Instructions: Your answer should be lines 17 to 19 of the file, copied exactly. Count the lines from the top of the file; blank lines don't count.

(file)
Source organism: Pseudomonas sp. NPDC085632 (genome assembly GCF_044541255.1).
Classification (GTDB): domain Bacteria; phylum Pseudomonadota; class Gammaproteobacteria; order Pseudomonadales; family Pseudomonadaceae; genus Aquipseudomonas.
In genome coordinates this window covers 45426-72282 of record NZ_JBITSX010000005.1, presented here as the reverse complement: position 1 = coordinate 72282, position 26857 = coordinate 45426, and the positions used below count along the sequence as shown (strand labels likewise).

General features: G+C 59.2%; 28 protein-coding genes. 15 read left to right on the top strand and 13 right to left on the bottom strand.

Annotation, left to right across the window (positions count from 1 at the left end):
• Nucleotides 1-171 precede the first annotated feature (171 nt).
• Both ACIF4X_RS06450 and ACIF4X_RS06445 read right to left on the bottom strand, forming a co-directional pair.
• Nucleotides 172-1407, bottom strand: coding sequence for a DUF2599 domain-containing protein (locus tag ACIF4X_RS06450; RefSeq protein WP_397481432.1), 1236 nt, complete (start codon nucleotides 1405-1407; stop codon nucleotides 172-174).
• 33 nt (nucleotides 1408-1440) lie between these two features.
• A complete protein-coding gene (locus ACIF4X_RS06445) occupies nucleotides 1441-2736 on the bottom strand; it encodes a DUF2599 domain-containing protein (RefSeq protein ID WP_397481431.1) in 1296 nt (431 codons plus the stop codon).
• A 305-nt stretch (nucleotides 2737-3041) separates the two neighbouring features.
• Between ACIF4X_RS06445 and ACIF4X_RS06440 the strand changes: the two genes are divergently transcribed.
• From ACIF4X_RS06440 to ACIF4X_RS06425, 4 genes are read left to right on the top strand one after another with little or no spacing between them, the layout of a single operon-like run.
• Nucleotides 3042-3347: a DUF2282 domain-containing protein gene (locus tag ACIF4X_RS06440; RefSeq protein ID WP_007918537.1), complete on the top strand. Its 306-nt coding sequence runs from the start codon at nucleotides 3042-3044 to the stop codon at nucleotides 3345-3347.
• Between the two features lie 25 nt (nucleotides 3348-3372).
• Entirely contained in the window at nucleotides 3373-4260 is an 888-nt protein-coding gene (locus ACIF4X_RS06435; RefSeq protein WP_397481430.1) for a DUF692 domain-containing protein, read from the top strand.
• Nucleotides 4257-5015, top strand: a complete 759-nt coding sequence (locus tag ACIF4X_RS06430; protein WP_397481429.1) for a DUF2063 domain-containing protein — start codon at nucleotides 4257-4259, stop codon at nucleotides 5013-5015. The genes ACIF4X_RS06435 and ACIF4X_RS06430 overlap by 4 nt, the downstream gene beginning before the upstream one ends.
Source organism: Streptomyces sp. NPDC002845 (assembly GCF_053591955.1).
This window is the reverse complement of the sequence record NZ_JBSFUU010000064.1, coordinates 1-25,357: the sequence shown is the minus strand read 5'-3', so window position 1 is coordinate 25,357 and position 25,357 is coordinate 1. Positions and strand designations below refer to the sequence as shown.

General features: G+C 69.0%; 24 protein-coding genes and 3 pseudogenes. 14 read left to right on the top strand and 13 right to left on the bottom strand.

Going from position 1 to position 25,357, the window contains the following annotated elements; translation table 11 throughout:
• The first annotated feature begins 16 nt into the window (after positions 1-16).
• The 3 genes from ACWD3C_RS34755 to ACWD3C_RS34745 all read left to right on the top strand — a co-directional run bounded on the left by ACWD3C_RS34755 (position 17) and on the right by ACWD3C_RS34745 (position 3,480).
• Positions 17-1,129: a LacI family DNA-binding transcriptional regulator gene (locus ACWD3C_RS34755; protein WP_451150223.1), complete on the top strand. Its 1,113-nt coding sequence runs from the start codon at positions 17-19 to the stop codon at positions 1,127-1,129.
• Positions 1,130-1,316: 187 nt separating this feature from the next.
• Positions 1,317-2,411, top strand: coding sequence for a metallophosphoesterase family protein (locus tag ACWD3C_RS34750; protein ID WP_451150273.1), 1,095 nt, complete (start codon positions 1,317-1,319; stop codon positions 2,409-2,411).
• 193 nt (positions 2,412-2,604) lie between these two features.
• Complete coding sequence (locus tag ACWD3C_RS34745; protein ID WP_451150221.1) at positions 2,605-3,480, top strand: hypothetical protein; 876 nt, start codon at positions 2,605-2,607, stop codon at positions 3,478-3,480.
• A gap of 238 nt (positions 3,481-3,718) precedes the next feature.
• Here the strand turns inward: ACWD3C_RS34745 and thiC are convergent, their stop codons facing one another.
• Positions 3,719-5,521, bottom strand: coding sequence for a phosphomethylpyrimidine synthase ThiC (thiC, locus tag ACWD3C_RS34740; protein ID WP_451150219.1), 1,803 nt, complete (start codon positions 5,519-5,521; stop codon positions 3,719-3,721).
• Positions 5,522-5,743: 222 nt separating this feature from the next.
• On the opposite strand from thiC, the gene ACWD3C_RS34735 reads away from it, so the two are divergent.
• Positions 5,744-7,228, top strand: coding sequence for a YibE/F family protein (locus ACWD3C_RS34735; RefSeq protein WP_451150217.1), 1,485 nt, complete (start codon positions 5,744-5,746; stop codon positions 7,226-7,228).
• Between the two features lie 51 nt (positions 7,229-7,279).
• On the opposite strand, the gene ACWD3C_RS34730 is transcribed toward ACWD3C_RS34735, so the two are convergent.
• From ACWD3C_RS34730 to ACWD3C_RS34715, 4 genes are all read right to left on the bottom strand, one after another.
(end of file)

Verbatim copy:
• Nucleotides 4257-5015, top strand: a complete 759-nt coding sequence (locus tag ACIF4X_RS06430; protein WP_397481429.1) for a DUF2063 domain-containing protein — start codon at nucleotides 4257-4259, stop codon at nucleotides 5013-5015. The genes ACIF4X_RS06435 and ACIF4X_RS06430 overlap by 4 nt, the downstream gene beginning before the upstream one ends.
Source organism: Streptomyces sp. NPDC002845 (assembly GCF_053591955.1).
This window is the reverse complement of the sequence record NZ_JBSFUU010000064.1, coordinates 1-25,357: the sequence shown is the minus strand read 5'-3', so window position 1 is coordinate 25,357 and position 25,357 is coordinate 1. Positions and strand designations below refer to the sequence as shown.